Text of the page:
The simplest and most affordable UPS system is Standby, or offline. Standby UPS power supply is generally used for basic electronic equipment such as consumer electronics and security systems, ideal for use in a small office or at home and provides a power supply of up to 3kVA.

Standby UPS systems make use of stored battery backup power during an outage, or when the voltage levels dip or surge. Considered an entry-level UPS, standby systems will protect you and your equipment giving you that imperative battery backup.

Line-interactive UPS

Line-interactive UPSs protect you both on and offline. This type of uninterruptible power supply can correct power without switching to battery-based reserves.  A Line-interactive UPS contains an auto transformer that regulates any over or under voltage. It can be used for consumer electronics, network equipment and entry-level servers.

This type of UPS is interactive as it automatically selects different power taps on the auto transformer and can maximise any limited battery backup reserves by correcting any power fluctuations and managing current levels in an outage or power surge.

On-Line Uninterrupted Power Supply

Online UPS are generally more expensive due to the equipment involved but offer a premium solution for critical electrical equipment and acts as an ‘electrical firewall’. It not only can protect you against a power outage but regulates the level of power delivered to your equipment.

uninterruptible power supply

Online uninterrupted power supplies provide consistent power converting AC power to DC, and then back to AC with zero transfer time using double conversion UPS system technology. It is ideal for the protection of essential IT and server equipment, data centres, telecoms systems and top-end electrical equipment. If a power loss happens to take place, the batteries, which are always connected to the inverter, keep the power supply consistent and cause no interruption at all.

Uninterrupted Power Supplies protect your Electrical Equipment.

UPS systems will look after you and your equipment, so when your power runs out, you can continue to operate but they also ensure you are protected against;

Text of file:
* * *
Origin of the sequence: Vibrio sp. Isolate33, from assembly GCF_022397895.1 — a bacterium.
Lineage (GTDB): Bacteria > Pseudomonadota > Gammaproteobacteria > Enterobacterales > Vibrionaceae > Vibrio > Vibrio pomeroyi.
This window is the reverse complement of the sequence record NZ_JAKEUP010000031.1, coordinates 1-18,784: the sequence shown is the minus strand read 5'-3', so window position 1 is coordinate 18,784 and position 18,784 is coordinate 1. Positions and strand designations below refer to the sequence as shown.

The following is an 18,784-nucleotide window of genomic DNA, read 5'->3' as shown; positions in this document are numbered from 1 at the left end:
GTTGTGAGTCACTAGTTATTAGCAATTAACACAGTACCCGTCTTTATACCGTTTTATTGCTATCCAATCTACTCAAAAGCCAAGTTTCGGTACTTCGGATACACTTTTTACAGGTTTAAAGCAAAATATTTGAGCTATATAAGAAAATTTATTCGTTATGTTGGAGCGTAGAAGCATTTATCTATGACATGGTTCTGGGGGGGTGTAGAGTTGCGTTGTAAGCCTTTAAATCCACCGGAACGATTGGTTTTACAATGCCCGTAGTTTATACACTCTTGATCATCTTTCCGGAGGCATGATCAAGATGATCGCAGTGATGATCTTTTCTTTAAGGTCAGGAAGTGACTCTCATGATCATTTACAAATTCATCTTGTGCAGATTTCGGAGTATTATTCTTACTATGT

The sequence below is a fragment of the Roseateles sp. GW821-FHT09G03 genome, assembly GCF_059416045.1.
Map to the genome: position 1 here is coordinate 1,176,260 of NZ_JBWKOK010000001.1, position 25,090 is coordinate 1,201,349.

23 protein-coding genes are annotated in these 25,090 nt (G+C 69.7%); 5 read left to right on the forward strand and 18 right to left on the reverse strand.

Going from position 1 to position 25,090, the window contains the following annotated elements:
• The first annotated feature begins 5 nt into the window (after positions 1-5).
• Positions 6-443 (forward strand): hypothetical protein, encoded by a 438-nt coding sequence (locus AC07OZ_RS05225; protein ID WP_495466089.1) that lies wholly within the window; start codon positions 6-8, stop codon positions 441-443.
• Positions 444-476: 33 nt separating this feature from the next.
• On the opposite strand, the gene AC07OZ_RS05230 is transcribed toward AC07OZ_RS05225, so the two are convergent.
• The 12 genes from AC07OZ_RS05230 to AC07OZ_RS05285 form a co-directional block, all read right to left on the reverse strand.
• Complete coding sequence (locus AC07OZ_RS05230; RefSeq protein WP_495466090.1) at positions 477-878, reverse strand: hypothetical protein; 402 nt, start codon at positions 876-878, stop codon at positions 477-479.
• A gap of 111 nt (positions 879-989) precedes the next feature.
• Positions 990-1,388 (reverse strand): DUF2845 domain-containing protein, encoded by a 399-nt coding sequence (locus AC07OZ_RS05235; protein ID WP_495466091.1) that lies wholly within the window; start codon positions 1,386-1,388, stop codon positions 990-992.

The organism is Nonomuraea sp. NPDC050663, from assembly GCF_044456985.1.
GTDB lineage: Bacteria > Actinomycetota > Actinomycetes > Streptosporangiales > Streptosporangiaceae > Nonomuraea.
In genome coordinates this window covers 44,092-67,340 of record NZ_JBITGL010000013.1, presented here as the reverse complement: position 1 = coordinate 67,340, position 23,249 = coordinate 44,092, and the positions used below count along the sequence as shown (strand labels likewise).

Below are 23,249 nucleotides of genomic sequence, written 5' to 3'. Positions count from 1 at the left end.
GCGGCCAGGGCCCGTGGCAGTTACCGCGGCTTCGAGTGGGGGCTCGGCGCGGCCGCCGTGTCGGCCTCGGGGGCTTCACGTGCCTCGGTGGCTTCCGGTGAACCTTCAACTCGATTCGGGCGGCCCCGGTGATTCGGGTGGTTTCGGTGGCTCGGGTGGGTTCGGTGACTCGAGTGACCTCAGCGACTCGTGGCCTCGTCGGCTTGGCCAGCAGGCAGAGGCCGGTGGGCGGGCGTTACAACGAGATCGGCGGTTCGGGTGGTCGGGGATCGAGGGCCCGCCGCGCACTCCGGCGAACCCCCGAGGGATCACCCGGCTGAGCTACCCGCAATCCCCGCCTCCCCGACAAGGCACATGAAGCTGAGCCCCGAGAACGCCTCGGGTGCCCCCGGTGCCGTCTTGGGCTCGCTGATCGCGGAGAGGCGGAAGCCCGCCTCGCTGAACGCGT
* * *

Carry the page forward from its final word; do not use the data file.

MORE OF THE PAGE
UPS systems will ensure that if there is a power outage, you are protected against:

  • Power Failure. A UPS can ensure there is constant power to your all-important electrical equipment so it can continue to run preventing any downtime or data loss for anywhere up to 2 hours.
  • Under Voltage. Uninterrupted power supplies ensure that your IT systems or electronic devices continue to receive the correct amount of voltage, and IT hardware remains switched on even when the power supplied from the mains is insufficient.
  • Power Surges. Prevent electrical equipment from any damage during power surges caused by high voltage levels, which then suddenly drop off.
  • Lightning or Power Supply Malfunction. Lightning and supply malfunctions can cause energy bursts and a spike in voltage, which can cause the overheating of your equipment; something that a UPS can prevent.

UPS Maintenance Contracts & Servicing

It is essential to maintain uninterrupted power supplies on a regular basis, as the core components can deteriorate with age. At Shenton Group we review organisations’ power demands and design backup power solutions suited to your unique needs.

The key part of a UPS is the batteries. However, they are consumable components as are other parts such as cooling fans, which can also suffer from wear and tear, so a regular health check is vital to prevent you from ever becoming unstuck at a time when you most need an uninterrupted power supply.

Shenton Group offers a range of UPS Maintenance plans based on your individual requirements so that your equipment can remain in shipshape. Speak to us about an uninterruptible power supply today.

Find out more about our uninterruptible power supply maintenance plans or visit our blog for more information about our UPS Systems and the importance of maintenance.